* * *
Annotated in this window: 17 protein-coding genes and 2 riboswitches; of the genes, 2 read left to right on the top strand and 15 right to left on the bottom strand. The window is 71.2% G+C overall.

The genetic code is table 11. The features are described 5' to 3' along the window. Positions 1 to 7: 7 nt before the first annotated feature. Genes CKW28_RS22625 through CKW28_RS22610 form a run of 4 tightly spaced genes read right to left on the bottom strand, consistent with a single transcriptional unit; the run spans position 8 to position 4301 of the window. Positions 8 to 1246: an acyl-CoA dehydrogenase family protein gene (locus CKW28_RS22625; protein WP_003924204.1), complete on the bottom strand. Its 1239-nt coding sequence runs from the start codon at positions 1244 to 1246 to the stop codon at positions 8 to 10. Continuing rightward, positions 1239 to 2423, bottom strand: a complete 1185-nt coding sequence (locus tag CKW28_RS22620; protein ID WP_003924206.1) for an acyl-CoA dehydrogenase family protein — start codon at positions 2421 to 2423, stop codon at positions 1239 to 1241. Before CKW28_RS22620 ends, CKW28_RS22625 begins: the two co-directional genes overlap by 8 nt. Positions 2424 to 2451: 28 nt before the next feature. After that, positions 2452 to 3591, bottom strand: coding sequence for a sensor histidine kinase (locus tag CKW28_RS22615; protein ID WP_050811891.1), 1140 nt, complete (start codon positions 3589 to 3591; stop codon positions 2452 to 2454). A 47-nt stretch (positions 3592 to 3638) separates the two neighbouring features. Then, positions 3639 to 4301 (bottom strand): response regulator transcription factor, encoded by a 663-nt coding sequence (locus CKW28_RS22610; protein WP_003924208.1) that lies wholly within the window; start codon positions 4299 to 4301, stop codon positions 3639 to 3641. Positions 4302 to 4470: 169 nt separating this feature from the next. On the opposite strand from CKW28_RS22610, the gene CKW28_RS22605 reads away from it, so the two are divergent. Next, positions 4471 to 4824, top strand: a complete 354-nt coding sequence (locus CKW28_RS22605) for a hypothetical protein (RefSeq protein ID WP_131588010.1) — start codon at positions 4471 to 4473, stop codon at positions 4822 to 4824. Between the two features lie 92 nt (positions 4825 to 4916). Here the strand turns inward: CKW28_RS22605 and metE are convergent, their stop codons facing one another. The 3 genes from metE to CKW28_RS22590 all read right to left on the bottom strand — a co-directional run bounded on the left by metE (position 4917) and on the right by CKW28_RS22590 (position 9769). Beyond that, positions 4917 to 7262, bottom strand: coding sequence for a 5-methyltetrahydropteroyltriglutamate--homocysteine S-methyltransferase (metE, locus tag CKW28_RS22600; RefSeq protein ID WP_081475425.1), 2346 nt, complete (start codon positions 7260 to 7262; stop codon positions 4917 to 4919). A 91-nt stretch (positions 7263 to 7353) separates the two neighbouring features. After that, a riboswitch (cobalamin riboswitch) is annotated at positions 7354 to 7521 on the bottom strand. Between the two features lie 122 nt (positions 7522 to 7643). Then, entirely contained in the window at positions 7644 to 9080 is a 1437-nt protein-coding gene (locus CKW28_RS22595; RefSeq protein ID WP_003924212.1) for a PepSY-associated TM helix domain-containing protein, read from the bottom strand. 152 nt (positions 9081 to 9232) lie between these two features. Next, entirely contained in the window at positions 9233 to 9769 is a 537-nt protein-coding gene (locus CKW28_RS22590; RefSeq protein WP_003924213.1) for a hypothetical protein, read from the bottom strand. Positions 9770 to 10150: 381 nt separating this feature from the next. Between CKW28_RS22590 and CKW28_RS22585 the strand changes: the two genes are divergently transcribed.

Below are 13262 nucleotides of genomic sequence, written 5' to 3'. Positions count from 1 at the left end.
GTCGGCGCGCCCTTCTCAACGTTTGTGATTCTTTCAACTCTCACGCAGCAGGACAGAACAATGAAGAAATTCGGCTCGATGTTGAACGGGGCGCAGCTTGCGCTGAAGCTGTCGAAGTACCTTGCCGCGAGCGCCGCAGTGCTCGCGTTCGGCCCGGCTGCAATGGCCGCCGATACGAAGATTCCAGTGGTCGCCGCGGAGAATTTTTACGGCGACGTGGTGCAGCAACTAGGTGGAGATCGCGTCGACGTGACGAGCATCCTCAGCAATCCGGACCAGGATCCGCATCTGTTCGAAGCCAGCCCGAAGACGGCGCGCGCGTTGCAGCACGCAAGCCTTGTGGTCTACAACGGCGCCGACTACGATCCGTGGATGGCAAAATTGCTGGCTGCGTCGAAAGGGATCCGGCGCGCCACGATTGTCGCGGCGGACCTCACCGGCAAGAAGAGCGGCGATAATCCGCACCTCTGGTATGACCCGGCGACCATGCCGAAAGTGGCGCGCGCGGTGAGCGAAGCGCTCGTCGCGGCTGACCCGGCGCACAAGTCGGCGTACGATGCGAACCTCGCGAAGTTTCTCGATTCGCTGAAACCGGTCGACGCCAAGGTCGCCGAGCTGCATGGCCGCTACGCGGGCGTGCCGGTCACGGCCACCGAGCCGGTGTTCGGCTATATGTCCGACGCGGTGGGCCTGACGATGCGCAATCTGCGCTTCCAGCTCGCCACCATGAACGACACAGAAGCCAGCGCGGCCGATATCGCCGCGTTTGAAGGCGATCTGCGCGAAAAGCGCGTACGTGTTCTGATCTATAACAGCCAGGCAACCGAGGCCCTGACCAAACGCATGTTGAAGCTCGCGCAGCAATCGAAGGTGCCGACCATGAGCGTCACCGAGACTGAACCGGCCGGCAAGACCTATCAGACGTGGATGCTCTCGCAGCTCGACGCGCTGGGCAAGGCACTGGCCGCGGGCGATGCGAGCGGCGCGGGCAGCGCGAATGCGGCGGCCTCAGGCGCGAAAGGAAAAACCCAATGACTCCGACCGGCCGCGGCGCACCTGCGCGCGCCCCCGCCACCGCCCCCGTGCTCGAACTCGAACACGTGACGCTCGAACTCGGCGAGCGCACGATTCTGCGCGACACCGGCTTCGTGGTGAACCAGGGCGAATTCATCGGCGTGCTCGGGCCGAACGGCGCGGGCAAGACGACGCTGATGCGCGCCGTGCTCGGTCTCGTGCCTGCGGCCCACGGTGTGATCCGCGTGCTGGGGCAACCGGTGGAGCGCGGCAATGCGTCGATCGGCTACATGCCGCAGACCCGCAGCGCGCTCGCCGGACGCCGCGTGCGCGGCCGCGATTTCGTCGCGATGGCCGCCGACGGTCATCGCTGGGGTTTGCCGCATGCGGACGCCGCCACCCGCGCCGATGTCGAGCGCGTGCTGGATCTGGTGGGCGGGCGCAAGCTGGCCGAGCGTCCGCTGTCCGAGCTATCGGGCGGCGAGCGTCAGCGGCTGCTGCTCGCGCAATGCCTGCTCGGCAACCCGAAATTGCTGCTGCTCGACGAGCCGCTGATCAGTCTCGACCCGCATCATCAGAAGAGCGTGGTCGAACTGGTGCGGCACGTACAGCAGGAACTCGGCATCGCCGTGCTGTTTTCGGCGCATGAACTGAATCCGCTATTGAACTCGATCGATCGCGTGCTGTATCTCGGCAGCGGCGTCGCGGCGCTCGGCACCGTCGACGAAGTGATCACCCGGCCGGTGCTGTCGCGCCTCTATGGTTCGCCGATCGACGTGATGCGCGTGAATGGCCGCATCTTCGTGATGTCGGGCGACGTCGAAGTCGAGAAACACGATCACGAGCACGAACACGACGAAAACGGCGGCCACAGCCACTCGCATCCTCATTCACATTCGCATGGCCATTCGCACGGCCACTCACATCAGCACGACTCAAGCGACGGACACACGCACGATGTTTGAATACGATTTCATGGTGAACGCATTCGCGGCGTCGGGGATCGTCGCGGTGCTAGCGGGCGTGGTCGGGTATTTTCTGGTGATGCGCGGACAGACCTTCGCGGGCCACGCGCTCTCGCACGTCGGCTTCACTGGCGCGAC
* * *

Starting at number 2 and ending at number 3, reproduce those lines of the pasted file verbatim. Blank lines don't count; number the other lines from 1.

The genetic code is table 11. The features are described 5' to 3' along the window. Positions 1 to 7: 7 nt before the first annotated feature. Genes CKW28_RS22625 through CKW28_RS22610 form a run of 4 tightly spaced genes read right to left on the bottom strand, consistent with a single transcriptional unit; the run spans position 8 to position 4301 of the window. Positions 8 to 1246: an acyl-CoA dehydrogenase family protein gene (locus CKW28_RS22625; protein WP_003924204.1), complete on the bottom strand. Its 1239-nt coding sequence runs from the start codon at positions 1244 to 1246 to the stop codon at positions 8 to 10. Continuing rightward, positions 1239 to 2423, bottom strand: a complete 1185-nt coding sequence (locus tag CKW28_RS22620; protein ID WP_003924206.1) for an acyl-CoA dehydrogenase family protein — start codon at positions 2421 to 2423, stop codon at positions 1239 to 1241. Before CKW28_RS22620 ends, CKW28_RS22625 begins: the two co-directional genes overlap by 8 nt. Positions 2424 to 2451: 28 nt before the next feature. After that, positions 2452 to 3591, bottom strand: coding sequence for a sensor histidine kinase (locus tag CKW28_RS22615; protein ID WP_050811891.1), 1140 nt, complete (start codon positions 3589 to 3591; stop codon positions 2452 to 2454). A 47-nt stretch (positions 3592 to 3638) separates the two neighbouring features. Then, positions 3639 to 4301 (bottom strand): response regulator transcription factor, encoded by a 663-nt coding sequence (locus CKW28_RS22610; protein WP_003924208.1) that lies wholly within the window; start codon positions 4299 to 4301, stop codon positions 3639 to 3641. Positions 4302 to 4470: 169 nt separating this feature from the next. On the opposite strand from CKW28_RS22610, the gene CKW28_RS22605 reads away from it, so the two are divergent. Next, positions 4471 to 4824, top strand: a complete 354-nt coding sequence (locus CKW28_RS22605) for a hypothetical protein (RefSeq protein ID WP_131588010.1) — start codon at positions 4471 to 4473, stop codon at positions 4822 to 4824. Between the two features lie 92 nt (positions 4825 to 4916). Here the strand turns inward: CKW28_RS22605 and metE are convergent, their stop codons facing one another. The 3 genes from metE to CKW28_RS22590 all read right to left on the bottom strand — a co-directional run bounded on the left by metE (position 4917) and on the right by CKW28_RS22590 (position 9769). Beyond that, positions 4917 to 7262, bottom strand: coding sequence for a 5-methyltetrahydropteroyltriglutamate--homocysteine S-methyltransferase (metE, locus tag CKW28_RS22600; RefSeq protein ID WP_081475425.1), 2346 nt, complete (start codon positions 7260 to 7262; stop codon positions 4917 to 4919). A 91-nt stretch (positions 7263 to 7353) separates the two neighbouring features. After that, a riboswitch (cobalamin riboswitch) is annotated at positions 7354 to 7521 on the bottom strand. Between the two features lie 122 nt (positions 7522 to 7643). Then, entirely contained in the window at positions 7644 to 9080 is a 1437-nt protein-coding gene (locus CKW28_RS22595; RefSeq protein ID WP_003924212.1) for a PepSY-associated TM helix domain-containing protein, read from the bottom strand. 152 nt (positions 9081 to 9232) lie between these two features. Next, entirely contained in the window at positions 9233 to 9769 is a 537-nt protein-coding gene (locus CKW28_RS22590; RefSeq protein WP_003924213.1) for a hypothetical protein, read from the bottom strand. Positions 9770 to 10150: 381 nt separating this feature from the next. Between CKW28_RS22590 and CKW28_RS22585 the strand changes: the two genes are divergently transcribed.

Below are 13262 nucleotides of genomic sequence, written 5' to 3'. Positions count from 1 at the left end.